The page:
This year we expect to experience some real changes as a result of digital transformation. In this series of three blog posts l consider what digital transformation means to:
- Business Models
- Future of Work
Here, I look at the consequences of new technology on the #Futureofwork (this is an increasingly popular hashtag on Twitter) – specifically focusing on a) AI and b) remote working.
2) Future of Work: AI Used as Intelligent Assistant
Just like the sharing economy piece in my earlier post, the fundamental UX principle behind the growth of Artificial Intelligence (AI) is the automation of non-essential tasks. Having fewer “chores” allows the user more time to focus on what they can add as a human being. In the past, designers have created products that augment our physical strength (e.g. tractors) and dexterity (e.g. robots). We even created tools to help us perform complex calculations (e.g. processors). However, we’re now reaching a point where we have a tool that can make intelligent decisions for us (AI). When basic decisions can be removed from our essential tasks list, we’re moving one step closer towards that fundamental UX principle.
The successful enterprises in 2017 will be those that unite the strengths of AI (ie self-learning systems that use data-mining, analytics, pattern recognition and natural language) with people’s expertise, empathy, imagination and innovation.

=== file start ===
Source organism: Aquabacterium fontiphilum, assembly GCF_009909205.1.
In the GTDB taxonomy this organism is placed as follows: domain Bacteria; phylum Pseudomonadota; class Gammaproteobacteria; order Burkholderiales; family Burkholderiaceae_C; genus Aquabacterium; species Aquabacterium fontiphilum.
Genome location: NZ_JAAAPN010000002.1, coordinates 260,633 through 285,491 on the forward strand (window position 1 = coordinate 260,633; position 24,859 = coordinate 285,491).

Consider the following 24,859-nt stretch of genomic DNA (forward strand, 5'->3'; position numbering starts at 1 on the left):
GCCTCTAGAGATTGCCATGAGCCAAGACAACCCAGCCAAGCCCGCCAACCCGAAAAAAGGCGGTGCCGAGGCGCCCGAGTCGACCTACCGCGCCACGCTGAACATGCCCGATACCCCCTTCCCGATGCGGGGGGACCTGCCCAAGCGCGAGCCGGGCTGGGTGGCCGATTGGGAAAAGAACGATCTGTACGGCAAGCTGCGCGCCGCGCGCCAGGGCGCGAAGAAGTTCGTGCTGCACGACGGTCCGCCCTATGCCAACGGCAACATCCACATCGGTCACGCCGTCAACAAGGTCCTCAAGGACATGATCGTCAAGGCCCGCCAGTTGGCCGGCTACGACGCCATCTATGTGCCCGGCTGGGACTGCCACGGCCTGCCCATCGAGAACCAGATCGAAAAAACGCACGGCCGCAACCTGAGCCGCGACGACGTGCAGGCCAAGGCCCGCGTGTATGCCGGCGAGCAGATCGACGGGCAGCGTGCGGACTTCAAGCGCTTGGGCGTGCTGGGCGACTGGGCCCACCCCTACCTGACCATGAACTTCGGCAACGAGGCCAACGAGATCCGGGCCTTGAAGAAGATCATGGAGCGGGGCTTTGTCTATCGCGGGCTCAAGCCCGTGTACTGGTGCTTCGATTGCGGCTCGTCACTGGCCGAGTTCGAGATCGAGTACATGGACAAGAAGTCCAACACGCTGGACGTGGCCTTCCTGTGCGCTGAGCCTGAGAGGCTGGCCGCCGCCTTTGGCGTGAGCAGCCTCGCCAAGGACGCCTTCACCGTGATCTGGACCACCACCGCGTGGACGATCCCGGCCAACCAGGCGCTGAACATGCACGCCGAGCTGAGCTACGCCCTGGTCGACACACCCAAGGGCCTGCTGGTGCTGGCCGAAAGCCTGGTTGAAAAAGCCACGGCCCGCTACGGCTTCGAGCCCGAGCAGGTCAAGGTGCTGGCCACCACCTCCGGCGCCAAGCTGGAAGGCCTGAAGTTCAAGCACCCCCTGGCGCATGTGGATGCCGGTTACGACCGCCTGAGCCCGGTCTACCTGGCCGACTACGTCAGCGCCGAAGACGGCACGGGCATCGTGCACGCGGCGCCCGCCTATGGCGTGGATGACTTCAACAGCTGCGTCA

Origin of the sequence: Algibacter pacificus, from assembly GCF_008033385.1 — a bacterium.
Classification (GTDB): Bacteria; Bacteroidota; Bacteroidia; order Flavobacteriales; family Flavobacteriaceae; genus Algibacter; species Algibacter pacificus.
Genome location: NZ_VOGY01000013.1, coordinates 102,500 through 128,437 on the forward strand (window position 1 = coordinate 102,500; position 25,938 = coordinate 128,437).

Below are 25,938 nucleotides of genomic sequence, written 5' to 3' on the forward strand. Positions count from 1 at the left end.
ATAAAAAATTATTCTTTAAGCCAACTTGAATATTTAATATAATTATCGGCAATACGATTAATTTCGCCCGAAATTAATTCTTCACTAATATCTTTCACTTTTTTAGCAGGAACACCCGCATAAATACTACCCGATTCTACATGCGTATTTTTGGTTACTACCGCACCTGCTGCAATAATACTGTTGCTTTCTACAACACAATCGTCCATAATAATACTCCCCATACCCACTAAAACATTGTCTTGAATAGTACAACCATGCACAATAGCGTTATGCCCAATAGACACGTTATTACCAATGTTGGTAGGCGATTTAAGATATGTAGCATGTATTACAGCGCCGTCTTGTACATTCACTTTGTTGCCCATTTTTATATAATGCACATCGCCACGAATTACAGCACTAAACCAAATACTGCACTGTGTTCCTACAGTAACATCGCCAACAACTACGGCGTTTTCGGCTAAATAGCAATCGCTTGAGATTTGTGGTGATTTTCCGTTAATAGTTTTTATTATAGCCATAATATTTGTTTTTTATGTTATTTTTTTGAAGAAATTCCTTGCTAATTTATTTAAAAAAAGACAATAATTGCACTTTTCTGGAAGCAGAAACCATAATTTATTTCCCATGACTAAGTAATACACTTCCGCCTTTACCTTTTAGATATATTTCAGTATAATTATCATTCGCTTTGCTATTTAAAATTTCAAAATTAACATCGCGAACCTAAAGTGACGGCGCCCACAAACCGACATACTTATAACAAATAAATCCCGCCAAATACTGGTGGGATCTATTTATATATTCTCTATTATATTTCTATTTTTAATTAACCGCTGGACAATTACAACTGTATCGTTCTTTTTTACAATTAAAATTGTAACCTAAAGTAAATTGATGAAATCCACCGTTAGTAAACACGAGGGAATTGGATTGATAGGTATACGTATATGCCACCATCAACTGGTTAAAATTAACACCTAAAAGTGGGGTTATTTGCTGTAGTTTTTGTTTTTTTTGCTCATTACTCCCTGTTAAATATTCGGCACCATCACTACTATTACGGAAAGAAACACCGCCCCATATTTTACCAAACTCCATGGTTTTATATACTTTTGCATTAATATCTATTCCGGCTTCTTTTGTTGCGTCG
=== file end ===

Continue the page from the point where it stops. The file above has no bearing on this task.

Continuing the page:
In medicine, Google’s AI lab DeepMind has signed a deal with the NHS to help clinicians identify acute kidney injuries, AI systems like IBM Watson will help doctors to make faster and more accurate diagnoses, and NTT DATA (RMA’s parent company) is developing its robotics technology Sota to monitor and interact with elderly residents in nursing homes.
NTT DATA has also been developing a new wearable smart shirt with ‘hitoe’ technology that analyses the wearer’s biological information. Racing drivers at the IndyCar Series wore the shirts to gather electrocardiogram (EMG) data, which was analysed with data from the vehicles, to improve their driving techniques. NTT DATA is now exploring how to leverage hitoe technology in healthcare and other areas.
To find out more about NTT DATA’s innovative technology Sota and Hitoe download the NTT DATA Technology Forsight whitepaper.
AI is going to be a challenging technology to adapt to, for many designers. Up until now, most UX work has been on screen interfaces; we have presented data to a user to help them make a decision and then allowed them to express that decision through an interaction. AI automation is going to flip much of this thinking on its head. We’ll no longer need to help users make a decision; decisions will be made for them. Instead, we’ll need to work out how to keep the user informed and comfortable whilst their experience unfolds in front of them.
As designers, we must be willing to let go of our traditional way of approaching a design challenge. Not every product will need a screen interface. Think about how human beings communicate with each other and how those methods could be used to interact with machines too. Think about body language, eye contact and speech. Also, think about how people sense their surrounding environment. A good product might not need to interrupt your day by talking back to you; it could stimulate one of your other, less intrusive senses.